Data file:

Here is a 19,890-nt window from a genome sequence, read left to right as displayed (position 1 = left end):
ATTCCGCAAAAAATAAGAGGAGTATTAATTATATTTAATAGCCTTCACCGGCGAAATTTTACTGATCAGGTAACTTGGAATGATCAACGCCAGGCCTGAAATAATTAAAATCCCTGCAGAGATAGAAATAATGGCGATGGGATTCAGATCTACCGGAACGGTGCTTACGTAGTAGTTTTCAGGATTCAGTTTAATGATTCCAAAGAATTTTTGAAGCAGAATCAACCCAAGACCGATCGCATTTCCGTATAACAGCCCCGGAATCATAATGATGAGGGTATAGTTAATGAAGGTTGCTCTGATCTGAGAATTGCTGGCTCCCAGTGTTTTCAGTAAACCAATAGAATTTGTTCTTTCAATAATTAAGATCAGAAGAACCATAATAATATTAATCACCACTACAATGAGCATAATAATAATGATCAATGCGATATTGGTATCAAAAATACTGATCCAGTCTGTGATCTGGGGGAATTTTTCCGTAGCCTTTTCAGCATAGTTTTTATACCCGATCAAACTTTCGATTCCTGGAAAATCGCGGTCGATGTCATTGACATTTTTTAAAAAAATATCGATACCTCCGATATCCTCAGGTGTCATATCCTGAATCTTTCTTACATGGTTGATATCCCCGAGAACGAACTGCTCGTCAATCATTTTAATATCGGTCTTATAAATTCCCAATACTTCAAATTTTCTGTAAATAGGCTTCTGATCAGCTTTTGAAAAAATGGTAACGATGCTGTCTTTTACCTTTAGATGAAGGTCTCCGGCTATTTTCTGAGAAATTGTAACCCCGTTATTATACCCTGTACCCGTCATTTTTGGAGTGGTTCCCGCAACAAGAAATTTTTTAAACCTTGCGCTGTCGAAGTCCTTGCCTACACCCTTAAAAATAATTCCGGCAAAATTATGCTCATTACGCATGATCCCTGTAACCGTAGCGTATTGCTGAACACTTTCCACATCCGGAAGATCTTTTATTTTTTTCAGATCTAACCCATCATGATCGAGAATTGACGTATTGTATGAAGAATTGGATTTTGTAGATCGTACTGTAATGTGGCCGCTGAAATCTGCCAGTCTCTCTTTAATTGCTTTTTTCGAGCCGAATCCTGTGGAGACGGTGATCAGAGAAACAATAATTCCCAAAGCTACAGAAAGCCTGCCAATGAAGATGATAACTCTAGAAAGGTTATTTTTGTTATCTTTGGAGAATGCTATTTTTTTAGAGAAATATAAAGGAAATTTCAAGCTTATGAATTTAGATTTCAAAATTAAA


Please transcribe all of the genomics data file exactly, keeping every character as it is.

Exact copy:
Here is a 19,890-nt window from a genome sequence, read left to right as displayed (position 1 = left end):
ATTCCGCAAAAAATAAGAGGAGTATTAATTATATTTAATAGCCTTCACCGGCGAAATTTTACTGATCAGGTAACTTGGAATGATCAACGCCAGGCCTGAAATAATTAAAATCCCTGCAGAGATAGAAATAATGGCGATGGGATTCAGATCTACCGGAACGGTGCTTACGTAGTAGTTTTCAGGATTCAGTTTAATGATTCCAAAGAATTTTTGAAGCAGAATCAACCCAAGACCGATCGCATTTCCGTATAACAGCCCCGGAATCATAATGATGAGGGTATAGTTAATGAAGGTTGCTCTGATCTGAGAATTGCTGGCTCCCAGTGTTTTCAGTAAACCAATAGAATTTGTTCTTTCAATAATTAAGATCAGAAGAACCATAATAATATTAATCACCACTACAATGAGCATAATAATAATGATCAATGCGATATTGGTATCAAAAATACTGATCCAGTCTGTGATCTGGGGGAATTTTTCCGTAGCCTTTTCAGCATAGTTTTTATACCCGATCAAACTTTCGATTCCTGGAAAATCGCGGTCGATGTCATTGACATTTTTTAAAAAAATATCGATACCTCCGATATCCTCAGGTGTCATATCCTGAATCTTTCTTACATGGTTGATATCCCCGAGAACGAACTGCTCGTCAATCATTTTAATATCGGTCTTATAAATTCCCAATACTTCAAATTTTCTGTAAATAGGCTTCTGATCAGCTTTTGAAAAAATGGTAACGATGCTGTCTTTTACCTTTAGATGAAGGTCTCCGGCTATTTTCTGAGAAATTGTAACCCCGTTATTATACCCTGTACCCGTCATTTTTGGAGTGGTTCCCGCAACAAGAAATTTTTTAAACCTTGCGCTGTCGAAGTCCTTGCCTACACCCTTAAAAATAATTCCGGCAAAATTATGCTCATTACGCATGATCCCTGTAACCGTAGCGTATTGCTGAACACTTTCCACATCCGGAAGATCTTTTATTTTTTTCAGATCTAACCCATCATGATCGAGAATTGACGTATTGTATGAAGAATTGGATTTTGTAGATCGTACTGTAATGTGGCCGCTGAAATCTGCCAGTCTCTCTTTAATTGCTTTTTTCGAGCCGAATCCTGTGGAGACGGTGATCAGAGAAACAATAATTCCCAAAGCTACAGAAAGCCTGCCAATGAAGATGATAACTCTAGAAAGGTTATTTTTGTTATCTTTGGAGAATGCTATTTTTTTAGAGAAATATAAAGGAAATTTCAAGCTTATGAATTTAGATTTCAAAATTAAA